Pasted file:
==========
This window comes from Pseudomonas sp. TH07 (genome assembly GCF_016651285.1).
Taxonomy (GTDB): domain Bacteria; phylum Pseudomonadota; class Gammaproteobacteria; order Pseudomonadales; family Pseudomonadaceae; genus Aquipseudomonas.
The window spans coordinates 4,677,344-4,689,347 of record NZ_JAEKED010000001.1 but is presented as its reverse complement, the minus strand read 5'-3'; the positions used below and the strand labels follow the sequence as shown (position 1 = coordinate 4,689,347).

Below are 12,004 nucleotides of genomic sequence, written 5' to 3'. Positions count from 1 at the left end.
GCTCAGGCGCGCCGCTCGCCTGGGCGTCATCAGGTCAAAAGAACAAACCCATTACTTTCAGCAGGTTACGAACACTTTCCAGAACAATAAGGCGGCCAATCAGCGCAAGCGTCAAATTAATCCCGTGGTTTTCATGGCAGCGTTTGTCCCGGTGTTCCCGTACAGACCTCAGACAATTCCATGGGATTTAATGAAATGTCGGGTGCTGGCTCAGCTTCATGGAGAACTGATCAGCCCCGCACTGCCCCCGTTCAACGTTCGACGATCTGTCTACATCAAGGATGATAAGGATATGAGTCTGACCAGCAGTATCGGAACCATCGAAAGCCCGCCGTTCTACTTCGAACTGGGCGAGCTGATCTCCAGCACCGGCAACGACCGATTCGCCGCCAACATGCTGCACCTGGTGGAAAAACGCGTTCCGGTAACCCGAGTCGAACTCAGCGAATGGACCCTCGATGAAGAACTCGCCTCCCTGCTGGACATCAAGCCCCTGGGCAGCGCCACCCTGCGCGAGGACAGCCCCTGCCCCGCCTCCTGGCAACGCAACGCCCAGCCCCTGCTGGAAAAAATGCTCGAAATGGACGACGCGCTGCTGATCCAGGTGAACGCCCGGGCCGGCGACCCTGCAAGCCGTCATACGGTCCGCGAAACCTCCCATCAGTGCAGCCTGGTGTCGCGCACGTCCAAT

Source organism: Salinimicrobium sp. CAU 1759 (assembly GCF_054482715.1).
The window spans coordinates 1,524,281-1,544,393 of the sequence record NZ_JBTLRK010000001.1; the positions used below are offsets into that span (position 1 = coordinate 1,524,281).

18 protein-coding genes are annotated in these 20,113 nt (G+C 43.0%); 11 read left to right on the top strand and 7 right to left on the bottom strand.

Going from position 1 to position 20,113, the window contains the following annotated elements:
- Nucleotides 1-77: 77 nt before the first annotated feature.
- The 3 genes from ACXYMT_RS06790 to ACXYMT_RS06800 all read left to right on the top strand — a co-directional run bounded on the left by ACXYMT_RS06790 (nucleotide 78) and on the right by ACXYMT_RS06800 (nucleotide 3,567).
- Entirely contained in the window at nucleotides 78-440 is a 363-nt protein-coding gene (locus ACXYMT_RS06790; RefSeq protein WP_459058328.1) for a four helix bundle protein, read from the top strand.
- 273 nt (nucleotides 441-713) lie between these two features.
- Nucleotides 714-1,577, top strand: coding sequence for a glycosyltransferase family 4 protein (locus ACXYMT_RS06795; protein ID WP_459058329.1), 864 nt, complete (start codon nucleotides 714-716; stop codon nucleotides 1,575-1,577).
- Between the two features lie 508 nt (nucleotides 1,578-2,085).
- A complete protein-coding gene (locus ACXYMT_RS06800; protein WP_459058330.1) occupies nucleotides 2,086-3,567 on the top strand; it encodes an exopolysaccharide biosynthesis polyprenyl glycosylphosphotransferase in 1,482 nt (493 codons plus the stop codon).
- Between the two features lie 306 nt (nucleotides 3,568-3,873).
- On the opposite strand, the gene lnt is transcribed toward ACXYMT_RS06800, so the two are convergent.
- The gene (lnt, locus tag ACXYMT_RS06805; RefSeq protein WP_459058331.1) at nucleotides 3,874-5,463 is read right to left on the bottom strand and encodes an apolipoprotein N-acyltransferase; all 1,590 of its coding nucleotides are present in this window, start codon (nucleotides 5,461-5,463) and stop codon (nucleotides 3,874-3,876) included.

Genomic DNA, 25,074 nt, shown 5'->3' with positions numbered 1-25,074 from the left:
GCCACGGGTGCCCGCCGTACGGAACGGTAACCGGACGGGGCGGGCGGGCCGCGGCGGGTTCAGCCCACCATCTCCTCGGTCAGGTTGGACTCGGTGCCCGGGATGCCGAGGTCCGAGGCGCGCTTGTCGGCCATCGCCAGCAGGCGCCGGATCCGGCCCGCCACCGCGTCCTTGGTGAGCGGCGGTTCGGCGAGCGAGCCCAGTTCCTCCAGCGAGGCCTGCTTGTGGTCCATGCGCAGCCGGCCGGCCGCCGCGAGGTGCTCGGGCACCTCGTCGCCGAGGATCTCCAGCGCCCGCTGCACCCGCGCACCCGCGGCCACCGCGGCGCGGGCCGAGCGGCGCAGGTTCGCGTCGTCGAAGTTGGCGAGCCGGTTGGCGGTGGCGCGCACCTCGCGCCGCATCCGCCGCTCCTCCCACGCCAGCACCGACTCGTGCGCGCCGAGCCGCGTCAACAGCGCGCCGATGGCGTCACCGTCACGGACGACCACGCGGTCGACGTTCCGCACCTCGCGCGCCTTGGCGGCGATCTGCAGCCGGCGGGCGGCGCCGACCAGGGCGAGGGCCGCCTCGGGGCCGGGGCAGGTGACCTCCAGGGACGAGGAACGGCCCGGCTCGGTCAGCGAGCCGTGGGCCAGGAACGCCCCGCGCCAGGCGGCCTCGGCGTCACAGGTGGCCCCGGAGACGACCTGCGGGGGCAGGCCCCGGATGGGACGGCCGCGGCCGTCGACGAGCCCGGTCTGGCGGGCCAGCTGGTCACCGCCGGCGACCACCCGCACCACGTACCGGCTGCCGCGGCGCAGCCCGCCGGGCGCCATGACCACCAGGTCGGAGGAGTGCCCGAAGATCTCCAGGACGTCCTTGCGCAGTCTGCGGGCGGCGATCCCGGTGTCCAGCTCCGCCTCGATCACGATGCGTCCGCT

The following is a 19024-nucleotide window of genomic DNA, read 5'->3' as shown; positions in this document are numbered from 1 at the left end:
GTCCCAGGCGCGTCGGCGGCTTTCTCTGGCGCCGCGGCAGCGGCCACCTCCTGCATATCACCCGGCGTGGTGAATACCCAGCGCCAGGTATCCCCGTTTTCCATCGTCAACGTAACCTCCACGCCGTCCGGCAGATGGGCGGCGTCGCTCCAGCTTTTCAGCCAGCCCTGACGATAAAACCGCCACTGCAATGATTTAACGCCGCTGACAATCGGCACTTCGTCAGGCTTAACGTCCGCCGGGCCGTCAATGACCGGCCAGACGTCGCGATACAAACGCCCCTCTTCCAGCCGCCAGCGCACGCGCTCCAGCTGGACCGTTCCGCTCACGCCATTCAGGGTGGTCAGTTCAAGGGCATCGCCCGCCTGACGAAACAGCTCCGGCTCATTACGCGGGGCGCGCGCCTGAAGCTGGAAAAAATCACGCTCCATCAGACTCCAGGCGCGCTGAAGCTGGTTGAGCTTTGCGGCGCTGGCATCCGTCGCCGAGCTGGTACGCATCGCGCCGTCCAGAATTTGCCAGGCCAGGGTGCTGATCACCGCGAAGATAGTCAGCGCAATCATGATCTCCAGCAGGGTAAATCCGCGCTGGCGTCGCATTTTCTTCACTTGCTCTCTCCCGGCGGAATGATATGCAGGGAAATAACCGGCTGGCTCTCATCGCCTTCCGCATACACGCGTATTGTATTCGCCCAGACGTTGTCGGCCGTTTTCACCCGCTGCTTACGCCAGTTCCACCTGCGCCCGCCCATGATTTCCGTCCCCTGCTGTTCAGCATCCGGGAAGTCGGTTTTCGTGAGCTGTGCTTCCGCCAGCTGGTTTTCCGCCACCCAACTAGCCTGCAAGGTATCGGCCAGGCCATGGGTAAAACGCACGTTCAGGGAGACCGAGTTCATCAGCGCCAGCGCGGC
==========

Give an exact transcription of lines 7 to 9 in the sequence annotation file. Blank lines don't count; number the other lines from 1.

The window spans coordinates 1,524,281-1,544,393 of the sequence record NZ_JBTLRK010000001.1; the positions used below are offsets into that span (position 1 = coordinate 1,524,281).

18 protein-coding genes are annotated in these 20,113 nt (G+C 43.0%); 11 read left to right on the top strand and 7 right to left on the bottom strand.

Going from position 1 to position 20,113, the window contains the following annotated elements: